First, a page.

“Every competitive skater goes through different training cycles throughout the year,” Arbour said. “It’s often very obvious for coaches what needs to happen on the ice, but they don’t always realize there needs to be the same kind of cyclical training off the ice. The overall concept of the program is that, if you’re a competitive skater, you need to be doing some type of periodic plan to help get in peak shape for competition without over training.”

And one of the coolest things about the Ice Dynamics workout is its user friendly feature: There is a mobile version of the website where members can access their workouts on their phone or iPad for when they’re at the gym or the rink.
“This would not exist without the internet and I could not have grown to this level,” said Arbour, who is also on Facebook, Twitter, and Instagram. “It’s the way to reach young people now; they do everything online. If you can reach the kids, the information will trickle to the coaches and the parents.”

Oftentimes, growth is something a working coach is highly interested in.

“There are thousands of basic skills coaches and they’re critical to our sport,” Mattis said. “Like elementary school teachers, they are so important. All of those champions come from somewhere. I think every young coach probably knows what they do well and they should put it out there.”

Mattis stumbled upon the benefits of social media. His original goal for attracting followers was to help raise money for various skating charities he was passionate about.

“The fact I got business out of it was a pleasant surprise, but then I realized that would obviously follow,” Mattis said. “Getting the word out there about who you are is vital. Be as positive as possible and don’t talk down about people. Creating an online persona is no more soul-searching than just being yourself. And now, thanks to social media, coaches can make people know about them.”

There are no restraints anymore when it comes to where a message can travel and who might be able to benefit from it.
Lauren Downes has been doing off-ice training since 2000. Founder of SK8STRONG, her age- and level-based off-ice videos are now used in 45 countries. Downes is also involved in the Everything Figure Skating website, a comprehensive site where there are posts from professionals in all areas of skating, such as on-ice, off-ice, sports nutrition, and sports psychology. She is on Facebook, Twitter and Instagram and also posts new articles on her website based on suggested topics.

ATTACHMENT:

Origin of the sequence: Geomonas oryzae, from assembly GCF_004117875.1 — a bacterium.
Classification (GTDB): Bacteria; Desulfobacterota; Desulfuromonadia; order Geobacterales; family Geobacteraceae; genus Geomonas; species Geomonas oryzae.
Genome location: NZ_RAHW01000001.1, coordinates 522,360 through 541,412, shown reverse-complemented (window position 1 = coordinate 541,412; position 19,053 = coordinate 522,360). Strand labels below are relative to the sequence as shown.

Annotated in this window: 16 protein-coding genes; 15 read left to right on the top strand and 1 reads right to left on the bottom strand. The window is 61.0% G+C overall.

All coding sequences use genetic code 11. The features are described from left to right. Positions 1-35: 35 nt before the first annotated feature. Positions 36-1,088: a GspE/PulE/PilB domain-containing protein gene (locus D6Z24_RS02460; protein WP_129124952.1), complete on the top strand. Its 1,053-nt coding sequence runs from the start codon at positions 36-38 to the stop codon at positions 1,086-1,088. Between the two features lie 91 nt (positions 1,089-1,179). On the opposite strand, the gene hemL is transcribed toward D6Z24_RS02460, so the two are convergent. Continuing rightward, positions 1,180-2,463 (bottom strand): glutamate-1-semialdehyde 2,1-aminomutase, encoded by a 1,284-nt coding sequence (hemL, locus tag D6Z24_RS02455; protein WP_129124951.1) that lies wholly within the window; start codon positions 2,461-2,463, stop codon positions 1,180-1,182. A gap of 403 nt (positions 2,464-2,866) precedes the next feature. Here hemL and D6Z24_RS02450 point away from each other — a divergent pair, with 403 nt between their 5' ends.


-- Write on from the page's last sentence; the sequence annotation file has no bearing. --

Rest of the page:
“Social media is a wonderful way to get a lot of information out there without paying for advertising,” Downes said. “It’s such an important tool when it comes to interacting with people in the skating world from all over.”

The global aspect is a huge draw to the internet, but there also comes responsibility with putting a message out there that can travel far and wide.

“There are pitfalls. It’s not always used positively, but it can be positive in an educational way,” Zakrajsek said. “I would encourage all of the coaches to be a part of it. Take the time to research it and choose to participate in your own way. It’s what you make of it. But there is the opportunity there to connect with skating coaches around the world and we’re really all one big family.”

And this family has a lot of different perspectives and backgrounds and theories and methodologies and philosophies and, to that end, a whole lot of information to share that can be helpful to other coaches.

“A lot of people are interested and follow me,” Zakrajsek said. “I always said that if just a handful of people get the information, I will be happy. I have a certain way of working and if it helps people, then great.”

Tom Zakrajsek’s website is http://coachtomz.com

Kat Arbour’s website is http://icedynamics.net

Lauren Downes’ website is www.sk8strong.com/home.html

Zakrajsek, Arbour, Downes and Doug Mattis can all be found on Facebook, Twitter, and Instagram.